Ground Source Heat Pumps

Ground Source Heat Pumps are certified under the Microgeneration Certification Scheme as an MCS approved technology. This means as an MCS Certified installer you are able to install MCS Certified Ground Source Heat Pumps and offer consumers The Renewable Heat Incentive (RHI). Ground source heat pumps are also eligible under the Green Deal.

Ground Source Heat Pumps

Ground source heat pumps use pipes buried in the garden to extract heat from the ground. This is usually used to heat radiators or underfloor heating systems and provide hot water.

Although we may not know it heat pumps as a technology are very familiar to us - domestic fridges and air conditioners are two examples. Ground source heat pumps (GSHP) transfer heat from the ground into a building to provide space heating and domestic hot water.

For every unit of electricity used to pump the heat, 3-4 units of heat are produced. As well as ground source heat pumps, air source and water source heat pumps are also available.

How much are you estimated to save?

Fuel Displaced

£ Saving per year

CO2 saving per year



1.2 tonnes



7 tonnes



1.8 tonnes



6.5 tonnes

How does it work?

There are three important elements to a GSHP:

  • The ground loop. This is comprised of lengths of pipe buried in the ground, either in a borehole or a horizontal trench. The pipe is usually a closed circuit and is filled with a mixture of water and antifreeze, which is pumped round the pipe absorbing heat from the ground.
  • A heat pump. This has three main parts:
    • the evaporator - (e.g. the squiggly thing in the cold part of your fridge) takes the heat from the water in the ground loop;
    • the compressor - (this is what makes the noise in a fridge) moves the refrigerant round the heat pump and compresses the gaseous refrigerant to the temperature needed for the heat distribution circuit;
    • the condenser - (the hot part at the back of your fridge) gives up heat to a hot water tank which feeds the distribution system.
  • Heat distribution system. Consisting of under floor heating or radiators for space heating and in some cases water storage for hot water supply.
What options are available?

The ground loop can be:

  • borehole;
  • straight horizontal - trench costs less than a borehole, but needs more land area;
  • spiral horizontal (or 'slinky coil') - needs a trench of about 10m length to provide about 1kW of heating load.
How much does it cost?


A typical 8-12kW system costs £6,000-£12,000 plus the price of connection to the distribution system. This can vary with property and location.

Running costs

The efficiency of a GSHP system is measured by the coefficient of performance (CoP). This is the ratio of units of heat output for each unit of electricity used to drive the compressor and pump for the ground loop. Typical CoPs range from 3 to 4 although some systems may produce a greater rate of e. The higher end of this range is for under-floor heating, because it works at a lower temperature (30-35ºC) than radiators. If grid electricity is used for the compressor and pump, then you should consult a range of energy suppliers to benefit from the lowest running costs, for example by choosing an economy 7 or economy 10 tariff.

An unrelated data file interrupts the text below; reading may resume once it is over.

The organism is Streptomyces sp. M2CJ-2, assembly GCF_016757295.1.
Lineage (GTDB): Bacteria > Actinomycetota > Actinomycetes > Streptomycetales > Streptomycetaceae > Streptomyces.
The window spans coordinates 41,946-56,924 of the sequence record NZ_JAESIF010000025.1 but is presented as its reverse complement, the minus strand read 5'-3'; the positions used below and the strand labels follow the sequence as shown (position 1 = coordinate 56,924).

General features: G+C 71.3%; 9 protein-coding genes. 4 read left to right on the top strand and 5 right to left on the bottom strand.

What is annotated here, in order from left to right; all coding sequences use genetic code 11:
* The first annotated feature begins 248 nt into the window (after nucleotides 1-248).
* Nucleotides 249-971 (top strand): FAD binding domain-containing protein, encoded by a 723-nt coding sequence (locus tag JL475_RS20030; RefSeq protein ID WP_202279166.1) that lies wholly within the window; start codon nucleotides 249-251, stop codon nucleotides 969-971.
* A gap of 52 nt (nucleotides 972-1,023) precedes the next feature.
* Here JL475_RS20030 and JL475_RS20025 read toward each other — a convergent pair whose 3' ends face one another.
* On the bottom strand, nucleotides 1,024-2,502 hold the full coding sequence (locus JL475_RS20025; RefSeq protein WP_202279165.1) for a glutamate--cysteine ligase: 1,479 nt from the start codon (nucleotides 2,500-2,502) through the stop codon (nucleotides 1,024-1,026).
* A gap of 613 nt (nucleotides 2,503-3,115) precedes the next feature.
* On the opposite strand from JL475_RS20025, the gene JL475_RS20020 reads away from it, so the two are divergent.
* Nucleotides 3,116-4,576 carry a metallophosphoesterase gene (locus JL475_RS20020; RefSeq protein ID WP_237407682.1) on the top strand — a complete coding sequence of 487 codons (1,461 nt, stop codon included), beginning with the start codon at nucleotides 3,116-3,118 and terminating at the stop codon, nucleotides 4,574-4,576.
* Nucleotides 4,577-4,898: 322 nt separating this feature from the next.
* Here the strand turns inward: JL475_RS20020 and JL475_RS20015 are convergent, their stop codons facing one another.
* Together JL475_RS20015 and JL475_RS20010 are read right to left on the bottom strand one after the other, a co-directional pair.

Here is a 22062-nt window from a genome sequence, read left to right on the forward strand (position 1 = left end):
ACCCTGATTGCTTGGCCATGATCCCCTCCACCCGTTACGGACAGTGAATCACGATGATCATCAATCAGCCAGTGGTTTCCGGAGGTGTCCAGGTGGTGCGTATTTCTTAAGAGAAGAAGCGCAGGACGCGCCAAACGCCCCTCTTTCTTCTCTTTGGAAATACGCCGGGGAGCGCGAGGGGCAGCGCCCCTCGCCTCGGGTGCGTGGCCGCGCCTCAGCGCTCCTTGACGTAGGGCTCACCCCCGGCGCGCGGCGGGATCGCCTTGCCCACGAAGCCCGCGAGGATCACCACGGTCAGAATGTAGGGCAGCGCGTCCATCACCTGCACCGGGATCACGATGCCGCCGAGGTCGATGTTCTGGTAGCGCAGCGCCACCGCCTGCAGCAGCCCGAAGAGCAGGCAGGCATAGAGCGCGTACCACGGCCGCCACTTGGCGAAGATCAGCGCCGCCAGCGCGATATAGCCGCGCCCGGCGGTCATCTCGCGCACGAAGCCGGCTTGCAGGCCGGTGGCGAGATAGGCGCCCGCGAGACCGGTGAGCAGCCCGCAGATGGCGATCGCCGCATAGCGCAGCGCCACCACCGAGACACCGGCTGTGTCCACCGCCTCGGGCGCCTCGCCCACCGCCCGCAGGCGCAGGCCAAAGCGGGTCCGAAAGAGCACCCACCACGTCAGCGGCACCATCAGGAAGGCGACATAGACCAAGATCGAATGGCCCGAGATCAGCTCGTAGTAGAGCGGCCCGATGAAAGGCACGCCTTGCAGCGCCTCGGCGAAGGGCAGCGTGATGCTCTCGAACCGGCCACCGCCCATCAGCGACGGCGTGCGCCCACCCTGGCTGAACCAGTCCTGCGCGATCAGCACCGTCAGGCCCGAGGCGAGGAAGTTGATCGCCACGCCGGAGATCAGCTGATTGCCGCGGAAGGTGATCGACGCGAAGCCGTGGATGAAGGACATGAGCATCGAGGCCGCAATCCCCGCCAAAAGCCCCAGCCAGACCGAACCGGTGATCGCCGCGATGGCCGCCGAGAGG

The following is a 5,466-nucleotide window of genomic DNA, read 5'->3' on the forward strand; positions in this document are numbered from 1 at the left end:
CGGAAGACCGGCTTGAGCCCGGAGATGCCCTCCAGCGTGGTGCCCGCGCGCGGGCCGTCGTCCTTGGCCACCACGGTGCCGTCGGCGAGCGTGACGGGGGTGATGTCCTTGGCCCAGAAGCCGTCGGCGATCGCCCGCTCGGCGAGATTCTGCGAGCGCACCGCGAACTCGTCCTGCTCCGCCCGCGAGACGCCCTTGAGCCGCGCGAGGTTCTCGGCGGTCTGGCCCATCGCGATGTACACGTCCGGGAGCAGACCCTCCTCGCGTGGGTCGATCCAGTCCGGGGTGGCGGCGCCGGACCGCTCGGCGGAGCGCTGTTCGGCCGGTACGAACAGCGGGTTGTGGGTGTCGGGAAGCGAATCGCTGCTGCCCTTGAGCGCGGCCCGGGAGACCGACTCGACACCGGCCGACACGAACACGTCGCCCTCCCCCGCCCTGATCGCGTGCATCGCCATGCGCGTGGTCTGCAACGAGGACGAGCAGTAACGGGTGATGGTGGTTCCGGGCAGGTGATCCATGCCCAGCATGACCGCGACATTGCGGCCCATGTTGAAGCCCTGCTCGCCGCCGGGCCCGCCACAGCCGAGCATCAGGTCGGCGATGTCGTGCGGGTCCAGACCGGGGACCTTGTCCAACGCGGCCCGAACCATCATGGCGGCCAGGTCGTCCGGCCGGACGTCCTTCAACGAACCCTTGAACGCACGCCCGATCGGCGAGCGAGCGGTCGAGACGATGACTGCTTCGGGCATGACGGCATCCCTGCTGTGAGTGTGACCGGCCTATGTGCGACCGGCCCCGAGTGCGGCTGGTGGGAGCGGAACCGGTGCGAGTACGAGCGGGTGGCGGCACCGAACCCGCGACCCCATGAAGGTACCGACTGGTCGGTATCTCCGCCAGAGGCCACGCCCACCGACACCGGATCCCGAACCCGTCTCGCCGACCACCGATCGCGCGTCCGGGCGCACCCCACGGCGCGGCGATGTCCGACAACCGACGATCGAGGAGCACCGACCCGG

Ground source heat pumps and your home

What to keep in mind when considering a ground source heat pump:

  • The type of heat distribution system. GSHPs can be combined with radiators but underfloor heating is better as it works at a lower temperature.
  • Is there space available for a trench or borehole to accommodate a ground loop?
  • Is the ground suitable for digging a trench or borehole?
  • What fuel is being replaced? If it's electricity, oil, LPG or any other conventional fossil fuel the payback will be more favourable. Heat pumps are a good option where gas is unavailable.
  • Want to be 100% renewable? Buy green electricity, or install Solar PV or some other form of renewable electricity generating system to power the compressor and pump.
  • Need a back-up heating system?
  • Is there also a cooling requirement?
  • Is the system for a new building development? Combining the installation with other building works can reduce costs.
  • Can you incorporate insulation measures? Wall, floor and loft insulation will lower your heat demand.

The estimated costs can often be quickly covered by the Renewable Heat Incentive which can be offered by Microgeneration Certification Scheme (MCS Certified) Installers who offer MCS Certified Air Source Heat Pump Equipment. Ground source heat pumps are also eligible under the Green Deal.

Please contact the Easy MCS team for more information: call 0161 768 5807 to start your MCS for Ground Source Heat Pumps.